It’s common knowledge that Windows 10 users have experienced the dreaded “stuck on restart” screen. For up to five minutes, the spinning ball representing processing and resuming can be seen on the screen.
Method 1: Abolishing Fast Startup
Fast Startup, often known as fast boot, in Windows 10 functions similarly to the hybrid sleep modes in earlier versions of Windows. It’s like a hybrid between hibernating and a complete shut down.
The shutdown process in Windows is very similar to the cold boot in that all users are logged out and all programmes are closed. Windows is now in a state very near to that of a newly booted system (as all users are logged off and applications are closed). Still, the kernel is loaded and the system session is active.
Windows will then save the present state of the system to hibernation, power down the machine, and notify the device drivers to get ready for hibernation. Windows does not need to reload the kernel, system state, or drivers whenever the computer is restarted. It just loads the hibernation file’s image into RAM and takes you to the starting screen.
You won’t have to wait as long as usual for Windows to boot up thanks to this new feature. Problems can arise, though, if this function becomes trapped in an endless restart loop. It’s also possible that Windows updates won’t instal properly if you don’t turn off your computer fully before doing so. To turn off rapid boot, just do what it says.
- To access the Run command, use the Windows key plus R. Type “control panel” into the box and press the Enter key. The settings menu for your machine will open up.
- Access Power Options from the Settings menu.
- Once you’re in Power Options, select “Choose what the power buttons do” from the menu on the left.
- Now, under “Change Settings that are temporarily inaccessible,” you’ll find the option that previously required administrative access. A mouse-over will reveal a “click here” prompt.
- Uncheck the box labelled “Turn on rapid startup” at the bottom of the screen. Don’t forget to save your work before you log out.
- It’s possible that a computer restart is required. Verify that the issue you were having has been resolved.
Method 2: Turning off Location, Crypto, and Selective Startup
Disabling geographic and cryptography services has been cited as a solution by a number of users. Geographic services allow your computer to keep tabs on its location using GPS coordinates. One of the key functions of this service is assisting third-party applications and websites in pinpointing your precise position.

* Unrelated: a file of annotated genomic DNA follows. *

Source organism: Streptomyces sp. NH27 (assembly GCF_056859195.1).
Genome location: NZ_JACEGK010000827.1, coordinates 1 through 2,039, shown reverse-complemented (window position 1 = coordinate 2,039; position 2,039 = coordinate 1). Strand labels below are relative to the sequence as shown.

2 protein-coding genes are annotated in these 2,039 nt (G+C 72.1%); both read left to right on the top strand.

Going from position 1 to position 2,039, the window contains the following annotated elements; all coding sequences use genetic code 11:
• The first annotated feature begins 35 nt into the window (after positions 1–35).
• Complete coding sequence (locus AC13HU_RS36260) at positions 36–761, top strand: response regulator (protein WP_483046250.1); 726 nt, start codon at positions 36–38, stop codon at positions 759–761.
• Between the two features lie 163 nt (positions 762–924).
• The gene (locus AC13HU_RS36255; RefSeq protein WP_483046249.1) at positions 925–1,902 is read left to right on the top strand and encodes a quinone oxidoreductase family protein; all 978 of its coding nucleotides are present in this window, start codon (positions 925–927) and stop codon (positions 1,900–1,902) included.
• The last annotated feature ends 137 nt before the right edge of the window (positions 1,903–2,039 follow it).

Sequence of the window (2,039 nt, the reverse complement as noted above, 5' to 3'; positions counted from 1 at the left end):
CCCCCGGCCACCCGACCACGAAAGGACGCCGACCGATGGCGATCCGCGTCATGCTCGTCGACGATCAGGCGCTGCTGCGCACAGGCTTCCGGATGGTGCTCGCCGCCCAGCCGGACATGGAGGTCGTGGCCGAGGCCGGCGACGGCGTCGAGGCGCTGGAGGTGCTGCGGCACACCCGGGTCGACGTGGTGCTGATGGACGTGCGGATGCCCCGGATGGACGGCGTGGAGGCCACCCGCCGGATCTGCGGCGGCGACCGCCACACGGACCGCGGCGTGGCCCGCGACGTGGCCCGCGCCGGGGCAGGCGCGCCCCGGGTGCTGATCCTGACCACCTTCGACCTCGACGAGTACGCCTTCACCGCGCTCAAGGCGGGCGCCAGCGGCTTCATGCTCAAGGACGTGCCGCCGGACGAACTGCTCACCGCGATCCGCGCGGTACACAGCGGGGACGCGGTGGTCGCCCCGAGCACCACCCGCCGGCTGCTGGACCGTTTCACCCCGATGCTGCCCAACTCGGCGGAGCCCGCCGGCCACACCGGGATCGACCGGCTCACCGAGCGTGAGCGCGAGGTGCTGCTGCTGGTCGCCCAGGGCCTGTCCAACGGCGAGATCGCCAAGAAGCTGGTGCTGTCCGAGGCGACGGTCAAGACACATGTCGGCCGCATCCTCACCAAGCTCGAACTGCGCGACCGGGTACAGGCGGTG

New software can be loaded on your computer with the help of cryptographic services, and the signature of various applications can be verified through these services.
- To open the Run programme, use the Windows key plus R. Press the Enter key after typing “msconfig.”
- Select Diagnostic startup by going to the General submenu.
- You can exit the editor and save your changes by clicking the Apply button.
- To access the Run command, use the Windows key plus R. Press the Enter key after typing “services.msc.” The location of all the services on your computer will now be displayed in a new window.
- Find “Cryptographic Services” in the list and click on it. To access its options, simply double-click it.
- Proceed to the General section now. Select “Stop” from the drop-down menu labelled “Service status.” After the service has been terminated, go to “Startup type” and then choose “Disabled.”
- To save your changes and leave, select Ok.
- Find “Geolocation Service” in the menu after scrolling down. To access the menu, simply double-click it.
- Please select the “General” menu item now. In the section labelled “Service status,” select the “Stop” button. Stop the service, then go to its settings by clicking “Startup type” and choosing “Disabled” from the list.
Now that you’ve done that, try restarting your computer to see if the issue disappears. Try switching to Normal starting if adjusting the delay time has no effect. If things aren’t better after all this, we can always go back to the way they were.
Method 3: BIOS Upgrades
The Basic Input/Output System (BIOS) is a piece of firmware vital to getting your computer up and running. The basic input/output system (BIOS) is the first piece of software to load and operate when a computer is turned on. Rather, it functions like a button that triggers the computer’s startup sequence.
The BIOS also performs tests on your PC’s hardware to ensure everything is operating normally. The vast majority of BIOSs are made to function exclusively with one model or motherboard.
Updates to the BIOS used to need purchasing new hardware due to its persistent nature in the ROM. BIOS is typically located in flash memory on modern computers, allowing it to be rewritten without risking a complete system rebuild.
Users who had their computers become stuck on the restart screen reported that changing the BIOS fixed the issue.